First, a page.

Information to the Public
Cholesterol: What Your Level Means

What is cholesterol?

Cholesterol is a waxy substance your body uses to protect nerves, make cell tissues and produce certain hormones. All the cholesterol your body needs is made by your liver. Cholesterol in the food you eat (such as eggs, meats and dairy products) is extra, and too much cholesterol can have negative impacts on your health.

Why is a high cholesterol level unhealthy?

While some cholesterol is needed for good health, too much cholesterol in your blood can raise your risk of having a heart attack or stroke.

The extra cholesterol in your blood may be stored in your arteries (blood vessels that carry blood from your heart to the rest of your body). Buildup of cholesterol (called plaque) in your arteries will cause your arteries to narrow and harden (called atherosclerosis). Large deposits of cholesterol can completely block an artery.

If an artery that supplies blood to the muscles in your heart becomes blocked, a heart attack can occur. If an artery that supplies blood to your brain becomes blocked, a stroke can occur.

When should I start having my cholesterol level checked?

Men aged 35 and older and women aged 45 and older should have their cholesterol checked yearly. Depending on what your cholesterol level is and what other risk factors for heart disease you have (see the box below), you may need to have it checked more often.

Risk factors for heart disease

  • Having already had a heart attack
  • Being a man 45 years of age or older
  • Being a women 55 years of age or older
  • Being a woman who is going through menopause or has completed menopause
  • Having an immediate family member (parent or sibling) who had heart disease
  • Smoking cigarettes
  • Having high blood pressure or diabetes
  • Being overweight or obese
  • Being inactive

Are there different types of cholesterol?

Yes. Cholesterol travels through the blood in different types of packages, called lipoproteins.

Low-density lipoproteins (LDL) deliver cholesterol to the body. High-density lipoproteins (HDL) remove cholesterol from the bloodstream.

This explains why too much LDL cholesterol is bad for the body, and why a high level of HDL is good. It's the balance between the types of cholesterol that tells you what your cholesterol level means (see the box below).

For example, if your total cholesterol level is high because of a high LDL level, you may be at higher risk of heart disease or stroke. If your total level is high only because of a high HDL level, you're probably not at higher risk.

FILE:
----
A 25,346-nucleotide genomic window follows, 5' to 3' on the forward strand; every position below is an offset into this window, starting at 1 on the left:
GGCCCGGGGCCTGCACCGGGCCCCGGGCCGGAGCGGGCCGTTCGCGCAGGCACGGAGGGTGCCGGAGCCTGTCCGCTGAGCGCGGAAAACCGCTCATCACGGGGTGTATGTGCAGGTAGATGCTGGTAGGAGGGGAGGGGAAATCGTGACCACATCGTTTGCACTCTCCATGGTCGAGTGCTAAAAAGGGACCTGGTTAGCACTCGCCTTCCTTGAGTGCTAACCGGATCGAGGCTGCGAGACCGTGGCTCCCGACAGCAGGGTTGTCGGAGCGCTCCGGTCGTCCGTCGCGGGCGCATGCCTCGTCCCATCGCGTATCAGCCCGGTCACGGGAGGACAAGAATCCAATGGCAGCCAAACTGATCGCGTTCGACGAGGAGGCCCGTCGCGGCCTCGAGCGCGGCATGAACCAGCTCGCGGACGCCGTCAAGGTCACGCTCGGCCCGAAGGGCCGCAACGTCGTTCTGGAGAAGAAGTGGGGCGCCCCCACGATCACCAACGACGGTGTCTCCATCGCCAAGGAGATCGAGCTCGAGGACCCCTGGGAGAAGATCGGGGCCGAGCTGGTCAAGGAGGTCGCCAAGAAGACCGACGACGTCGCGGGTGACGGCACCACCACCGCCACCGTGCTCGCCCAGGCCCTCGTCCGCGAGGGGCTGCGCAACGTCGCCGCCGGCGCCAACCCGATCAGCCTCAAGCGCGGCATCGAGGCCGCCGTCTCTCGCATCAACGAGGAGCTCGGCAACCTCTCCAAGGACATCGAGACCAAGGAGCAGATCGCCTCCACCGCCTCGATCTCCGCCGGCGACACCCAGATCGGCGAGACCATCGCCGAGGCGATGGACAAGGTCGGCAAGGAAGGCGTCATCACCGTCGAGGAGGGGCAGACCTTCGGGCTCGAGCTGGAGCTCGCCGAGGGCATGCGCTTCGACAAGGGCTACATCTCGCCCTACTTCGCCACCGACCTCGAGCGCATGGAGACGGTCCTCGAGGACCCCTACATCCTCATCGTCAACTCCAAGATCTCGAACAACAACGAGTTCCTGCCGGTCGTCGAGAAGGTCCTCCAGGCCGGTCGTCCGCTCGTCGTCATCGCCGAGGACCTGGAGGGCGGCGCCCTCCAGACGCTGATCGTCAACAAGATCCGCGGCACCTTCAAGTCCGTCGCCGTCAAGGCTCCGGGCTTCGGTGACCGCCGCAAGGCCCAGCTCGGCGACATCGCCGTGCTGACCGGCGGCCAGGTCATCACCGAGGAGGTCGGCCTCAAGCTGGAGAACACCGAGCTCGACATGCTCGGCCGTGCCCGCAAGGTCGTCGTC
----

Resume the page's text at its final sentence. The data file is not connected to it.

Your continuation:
Total cholesterol level

  • Less than 200 is best.
  • 200 to 239 is borderline high.
  • 240 or more means you're at increased risk for heart disease.

LDL cholesterol levels

  • Below 100 is ideal for people who have a higher risk of heart disease.
  • 100 to 129 is near optimal.
  • 130 to 159 is borderline high.
  • 160 or more means you're at a higher risk for heart disease.


HDL cholesterol levels

  • Less than 40 means you're at higher risk for heart disease.
  • 60 or higher greatly reduces your risk of heart disease.

What can I do to improve my cholesterol level?

If you have high cholesterol, it may be necessary for you to make some lifestyle changes. If you smoke, stop smoking. Exercise regularly. If you're overweight, losing just 5 to 10 pounds can help lower cholesterol levels. Make sure to eat plenty of fruits, vegetables, whole grains and fish- all of which promote heart health. Avoid saturated and trans fats, which can raise cholesterol levels. Also limit your overall cholesterol intake to less than 300 milligrams (200 milligrams if you have heart disease) per day.

More information is available in our handout on how to make healthier food choices.

What about medication to lower cholesterol?

Depending on your risk factors, if healthy eating and exercise don't work after 6 months to 1 year, your doctor may suggest medication to lower your cholesterol level.

For more information about this topic, visit our handout on cholesterol-lowering medicines.

Why did my doctor prescribe cholesterol-lowering medicine for me?

Lowering your "bad" cholesterol (also called LDL, or low-density lipoprotein) can reduce your risk of having a heart attack or stroke. A number of lifestyle changes can help you improve your cholesterol level (see the box below). However, if these lifestyle changes don't help after about 6 months to 1 year, your doctor may suggest medicine to lower your cholesterol.

Even if you take cholesterol-lowering medicine, it's important to keep up with your lifestyle changes. Eating a healthy diet and being physically active can make your medicine more effective. Your doctor can give you tips on how to make healthy food choices and include physical activity in your daily routine.

Lifestyle changes

  • Avoid smoking cigarettes or using any other tobacco product.
  • Get regular physical activity.
  • Eat a healthy low-fat diet that includes lots of fruits and vegetables.
  • Limit how much alcohol you drink.